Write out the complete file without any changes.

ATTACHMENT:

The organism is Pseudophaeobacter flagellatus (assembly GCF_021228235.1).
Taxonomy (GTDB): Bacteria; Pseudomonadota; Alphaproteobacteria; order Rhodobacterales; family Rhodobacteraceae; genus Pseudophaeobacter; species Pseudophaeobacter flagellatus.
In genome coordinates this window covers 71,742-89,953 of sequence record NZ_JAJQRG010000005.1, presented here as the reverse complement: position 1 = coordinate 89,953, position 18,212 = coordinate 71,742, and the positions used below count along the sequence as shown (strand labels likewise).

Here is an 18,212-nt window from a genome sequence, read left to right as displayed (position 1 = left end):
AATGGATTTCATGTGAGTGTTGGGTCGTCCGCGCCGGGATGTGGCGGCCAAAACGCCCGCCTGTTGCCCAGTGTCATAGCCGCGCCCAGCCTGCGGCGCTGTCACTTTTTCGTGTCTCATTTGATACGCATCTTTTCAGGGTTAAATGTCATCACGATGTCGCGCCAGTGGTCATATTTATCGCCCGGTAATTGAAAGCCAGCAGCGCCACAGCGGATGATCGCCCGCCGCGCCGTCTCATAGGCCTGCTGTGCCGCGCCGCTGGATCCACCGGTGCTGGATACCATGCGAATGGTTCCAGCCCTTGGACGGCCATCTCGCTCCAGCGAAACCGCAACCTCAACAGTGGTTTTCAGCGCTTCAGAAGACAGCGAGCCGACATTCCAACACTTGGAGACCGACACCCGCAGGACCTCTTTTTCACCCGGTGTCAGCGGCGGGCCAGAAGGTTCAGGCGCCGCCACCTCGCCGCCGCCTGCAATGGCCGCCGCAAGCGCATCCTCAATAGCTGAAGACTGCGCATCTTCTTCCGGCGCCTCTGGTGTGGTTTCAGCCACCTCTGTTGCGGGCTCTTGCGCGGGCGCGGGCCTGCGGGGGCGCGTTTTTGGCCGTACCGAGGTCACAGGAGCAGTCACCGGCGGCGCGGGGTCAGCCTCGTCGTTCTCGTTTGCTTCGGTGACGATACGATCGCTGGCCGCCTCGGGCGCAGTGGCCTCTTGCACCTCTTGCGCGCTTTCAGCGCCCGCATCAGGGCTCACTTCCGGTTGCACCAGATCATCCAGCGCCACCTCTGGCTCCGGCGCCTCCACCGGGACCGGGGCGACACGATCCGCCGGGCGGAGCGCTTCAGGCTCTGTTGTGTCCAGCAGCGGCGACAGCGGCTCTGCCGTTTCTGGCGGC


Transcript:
The organism is Pseudophaeobacter flagellatus (assembly GCF_021228235.1).
Taxonomy (GTDB): Bacteria; Pseudomonadota; Alphaproteobacteria; order Rhodobacterales; family Rhodobacteraceae; genus Pseudophaeobacter; species Pseudophaeobacter flagellatus.
In genome coordinates this window covers 71,742-89,953 of sequence record NZ_JAJQRG010000005.1, presented here as the reverse complement: position 1 = coordinate 89,953, position 18,212 = coordinate 71,742, and the positions used below count along the sequence as shown (strand labels likewise).

Here is an 18,212-nt window from a genome sequence, read left to right as displayed (position 1 = left end):
AATGGATTTCATGTGAGTGTTGGGTCGTCCGCGCCGGGATGTGGCGGCCAAAACGCCCGCCTGTTGCCCAGTGTCATAGCCGCGCCCAGCCTGCGGCGCTGTCACTTTTTCGTGTCTCATTTGATACGCATCTTTTCAGGGTTAAATGTCATCACGATGTCGCGCCAGTGGTCATATTTATCGCCCGGTAATTGAAAGCCAGCAGCGCCACAGCGGATGATCGCCCGCCGCGCCGTCTCATAGGCCTGCTGTGCCGCGCCGCTGGATCCACCGGTGCTGGATACCATGCGAATGGTTCCAGCCCTTGGACGGCCATCTCGCTCCAGCGAAACCGCAACCTCAACAGTGGTTTTCAGCGCTTCAGAAGACAGCGAGCCGACATTCCAACACTTGGAGACCGACACCCGCAGGACCTCTTTTTCACCCGGTGTCAGCGGCGGGCCAGAAGGTTCAGGCGCCGCCACCTCGCCGCCGCCTGCAATGGCCGCCGCAAGCGCATCCTCAATAGCTGAAGACTGCGCATCTTCTTCCGGCGCCTCTGGTGTGGTTTCAGCCACCTCTGTTGCGGGCTCTTGCGCGGGCGCGGGCCTGCGGGGGCGCGTTTTTGGCCGTACCGAGGTCACAGGAGCAGTCACCGGCGGCGCGGGGTCAGCCTCGTCGTTCTCGTTTGCTTCGGTGACGATACGATCGCTGGCCGCCTCGGGCGCAGTGGCCTCTTGCACCTCTTGCGCGCTTTCAGCGCCCGCATCAGGGCTCACTTCCGGTTGCACCAGATCATCCAGCGCCACCTCTGGCTCCGGCGCCTCCACCGGGACCGGGGCGACACGATCCGCCGGGCGGAGCGCTTCAGGCTCTGTTGTGTCCAGCAGCGGCGACAGCGGCTCTGCCGTTTCTGGCGGC